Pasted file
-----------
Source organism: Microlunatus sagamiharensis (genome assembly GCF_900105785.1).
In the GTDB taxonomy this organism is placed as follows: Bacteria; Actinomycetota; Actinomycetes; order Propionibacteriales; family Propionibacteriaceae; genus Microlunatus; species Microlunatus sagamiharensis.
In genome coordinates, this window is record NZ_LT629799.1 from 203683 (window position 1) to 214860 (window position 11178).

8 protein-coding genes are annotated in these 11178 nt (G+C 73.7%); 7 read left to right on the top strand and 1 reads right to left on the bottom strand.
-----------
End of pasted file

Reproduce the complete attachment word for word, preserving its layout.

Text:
Source organism: Microlunatus sagamiharensis (genome assembly GCF_900105785.1).
In the GTDB taxonomy this organism is placed as follows: Bacteria; Actinomycetota; Actinomycetes; order Propionibacteriales; family Propionibacteriaceae; genus Microlunatus; species Microlunatus sagamiharensis.
In genome coordinates, this window is record NZ_LT629799.1 from 203683 (window position 1) to 214860 (window position 11178).

8 protein-coding genes are annotated in these 11178 nt (G+C 73.7%); 7 read left to right on the top strand and 1 reads right to left on the bottom strand.